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I have successfuly implemented Google Maps Places V3 autocomplete feature on my input box as per http://code.google.com/intl/sk-SK/apis/maps/documentation/javascript/places.html#places_autocomplete. It works nicely, however I would love to know how can I make it select the first option from the suggestions when a user presses enter. I guess I would need some JS magic, but I am very much new to JS and don't know where to start.

Thanks in advance!

share|improve this question
    
nice question. i was thinking about this today. my only worry is forcing the user to do anything they maybe wont want to do. Some big websites don't force selection of the first option is there are more than one option visible, they only force when there is only one option showing, which seems better to me. – luke_mclachlan Feb 10 '15 at 22:06

11 Answers 11

up vote 27 down vote accepted

I had the same issue when implementing autocomplete on a site I worked on recently. This is the solution I came up with:

$("input").focusin(function () {
    $(document).keypress(function (e) {
        if (e.which == 13) {
            var firstResult = $(".pac-container .pac-item:first").text();

            var geocoder = new google.maps.Geocoder();
            geocoder.geocode({"address":firstResult }, function(results, status) {
                if (status == google.maps.GeocoderStatus.OK) {
                    var lat = results[0].geometry.location.lat(),
                        lng = results[0].geometry.location.lng(),
                        placeName = results[0].address_components[0].long_name,
                        latlng = new google.maps.LatLng(lat, lng);

                        $(".pac-container .pac-item:first").addClass("pac-selected");
                        $(".pac-container").css("display","none");
                        $("#searchTextField").val(firstResult);
                        $(".pac-container").css("visibility","hidden");

                    moveMarker(placeName, latlng);

                }
            });
        } else {
            $(".pac-container").css("visibility","visible");
        }

    });
});

http://jsfiddle.net/dodger/pbbhH/

share|improve this answer
10  
The problem with this method is it doesn't return the same address as the first autocomplete result. It performs a geocode on the display address of the first autocomplete result which may be an entirely different address. For example, the first autocomplete result for input "jfk" is the correct address (JFK Access Road, New York, NY, United States) but the geocode result for the address "JFK Airport, New York, NY" (which is the display address of the first autocomplete) will produce the address of what appears to be a hotel (144-02 135th Ave, Queens, NY 11436, USA). – Reed G. Law Jun 26 '12 at 0:59
    
In my case, I did the following: var firstResult = $(".pac-container .pac-item:first").text();var stringMatched = $(".pac-container .pac-item:first").find(".pac-item-query").text(); firstResult = firstResult.replace(stringMatched, stringMatched + " "); And that solved the issue – tuchi35 Apr 29 '15 at 19:58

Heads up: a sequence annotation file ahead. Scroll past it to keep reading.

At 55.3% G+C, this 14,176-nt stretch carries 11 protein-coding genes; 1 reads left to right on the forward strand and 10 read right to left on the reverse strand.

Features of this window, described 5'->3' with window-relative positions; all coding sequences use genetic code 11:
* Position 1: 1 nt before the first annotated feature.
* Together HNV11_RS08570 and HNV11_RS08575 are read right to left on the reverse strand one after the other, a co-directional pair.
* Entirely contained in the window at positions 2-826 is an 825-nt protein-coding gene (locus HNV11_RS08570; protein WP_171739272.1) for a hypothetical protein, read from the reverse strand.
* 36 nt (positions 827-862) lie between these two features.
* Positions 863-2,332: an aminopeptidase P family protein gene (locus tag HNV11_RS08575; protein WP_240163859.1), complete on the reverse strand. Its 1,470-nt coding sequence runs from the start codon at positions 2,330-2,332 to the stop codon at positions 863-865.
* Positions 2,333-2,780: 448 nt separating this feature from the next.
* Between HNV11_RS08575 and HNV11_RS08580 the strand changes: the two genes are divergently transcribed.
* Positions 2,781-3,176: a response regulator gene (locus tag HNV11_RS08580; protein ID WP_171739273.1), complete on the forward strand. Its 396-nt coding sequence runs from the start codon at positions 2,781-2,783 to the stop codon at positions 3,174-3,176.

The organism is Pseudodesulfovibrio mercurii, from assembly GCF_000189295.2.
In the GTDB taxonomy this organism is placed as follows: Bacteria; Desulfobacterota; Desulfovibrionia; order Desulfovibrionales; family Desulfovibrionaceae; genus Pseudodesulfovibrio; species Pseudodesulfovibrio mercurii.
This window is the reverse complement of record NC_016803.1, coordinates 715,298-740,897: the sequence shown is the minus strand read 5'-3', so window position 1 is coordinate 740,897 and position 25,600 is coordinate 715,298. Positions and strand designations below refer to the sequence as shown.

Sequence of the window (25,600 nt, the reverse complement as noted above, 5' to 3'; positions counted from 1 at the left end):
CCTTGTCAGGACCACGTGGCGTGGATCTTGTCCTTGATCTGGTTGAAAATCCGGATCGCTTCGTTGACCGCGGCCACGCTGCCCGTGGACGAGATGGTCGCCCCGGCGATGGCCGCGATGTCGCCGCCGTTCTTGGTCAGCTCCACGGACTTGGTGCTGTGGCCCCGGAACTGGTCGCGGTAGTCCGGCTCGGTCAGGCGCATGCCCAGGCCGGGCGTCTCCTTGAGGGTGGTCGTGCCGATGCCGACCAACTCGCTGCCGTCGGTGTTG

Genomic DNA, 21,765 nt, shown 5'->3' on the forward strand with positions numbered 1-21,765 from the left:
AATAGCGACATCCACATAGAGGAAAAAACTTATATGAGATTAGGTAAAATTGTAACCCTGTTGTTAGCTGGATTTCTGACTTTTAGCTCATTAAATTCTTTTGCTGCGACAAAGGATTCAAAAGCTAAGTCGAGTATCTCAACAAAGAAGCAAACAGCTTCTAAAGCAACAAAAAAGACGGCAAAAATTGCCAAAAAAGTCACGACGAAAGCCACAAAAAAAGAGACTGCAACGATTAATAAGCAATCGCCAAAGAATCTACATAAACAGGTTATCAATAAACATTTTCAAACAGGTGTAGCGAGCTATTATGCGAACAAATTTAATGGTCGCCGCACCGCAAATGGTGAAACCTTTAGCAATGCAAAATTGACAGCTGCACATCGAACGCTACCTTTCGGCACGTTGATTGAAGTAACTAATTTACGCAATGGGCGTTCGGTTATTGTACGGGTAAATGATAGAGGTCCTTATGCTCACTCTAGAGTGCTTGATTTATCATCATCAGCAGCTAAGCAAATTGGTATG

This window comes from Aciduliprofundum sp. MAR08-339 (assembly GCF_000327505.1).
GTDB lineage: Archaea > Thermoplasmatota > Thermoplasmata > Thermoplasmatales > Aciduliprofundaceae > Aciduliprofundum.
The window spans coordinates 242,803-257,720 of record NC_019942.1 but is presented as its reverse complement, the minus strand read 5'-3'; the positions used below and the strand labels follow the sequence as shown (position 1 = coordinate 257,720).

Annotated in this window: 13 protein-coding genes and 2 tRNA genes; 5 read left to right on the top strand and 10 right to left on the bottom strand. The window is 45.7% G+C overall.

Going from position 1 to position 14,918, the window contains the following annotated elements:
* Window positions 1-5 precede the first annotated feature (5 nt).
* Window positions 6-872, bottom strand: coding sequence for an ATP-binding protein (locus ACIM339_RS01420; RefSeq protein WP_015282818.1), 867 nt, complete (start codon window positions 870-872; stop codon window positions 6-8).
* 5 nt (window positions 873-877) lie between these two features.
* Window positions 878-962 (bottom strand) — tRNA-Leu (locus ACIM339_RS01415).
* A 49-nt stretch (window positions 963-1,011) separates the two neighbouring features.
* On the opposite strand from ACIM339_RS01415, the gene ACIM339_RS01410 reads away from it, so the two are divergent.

Here is a solution that does not make a geocoding request that may return an incorrect result: http://jsfiddle.net/amirnissim/2D6HW/

It simulates a down-arrow keypress whenever the user hits return inside the autocomplete field. The event is triggered before the return event so it simulates the user selecting the first suggestion using the keyboard.

Here is the code (tested on Chrome and Firefox) :

<script src='https://ajax.googleapis.com/ajax/libs/jquery/1.7.2/jquery.min.js'></script>
<script src="https://maps.googleapis.com/maps/api/js?sensor=false&libraries=places"></script>
<script>
    var pac_input = document.getElementById('searchTextField');

    (function pacSelectFirst(input) {
        // store the original event binding function
        var _addEventListener = (input.addEventListener) ? input.addEventListener : input.attachEvent;

        function addEventListenerWrapper(type, listener) {
            // Simulate a 'down arrow' keypress on hitting 'return' when no pac suggestion is selected,
            // and then trigger the original listener.
            if (type == "keydown") {
                var orig_listener = listener;
                listener = function(event) {
                    var suggestion_selected = $(".pac-item-selected").length > 0;
                    if (event.which == 13 && !suggestion_selected) {
                        var simulated_downarrow = $.Event("keydown", {
                            keyCode: 40,
                            which: 40
                        });
                        orig_listener.apply(input, [simulated_downarrow]);
                    }

                    orig_listener.apply(input, [event]);
                };
            }

            _addEventListener.apply(input, [type, listener]);
        }

        input.addEventListener = addEventListenerWrapper;
        input.attachEvent = addEventListenerWrapper;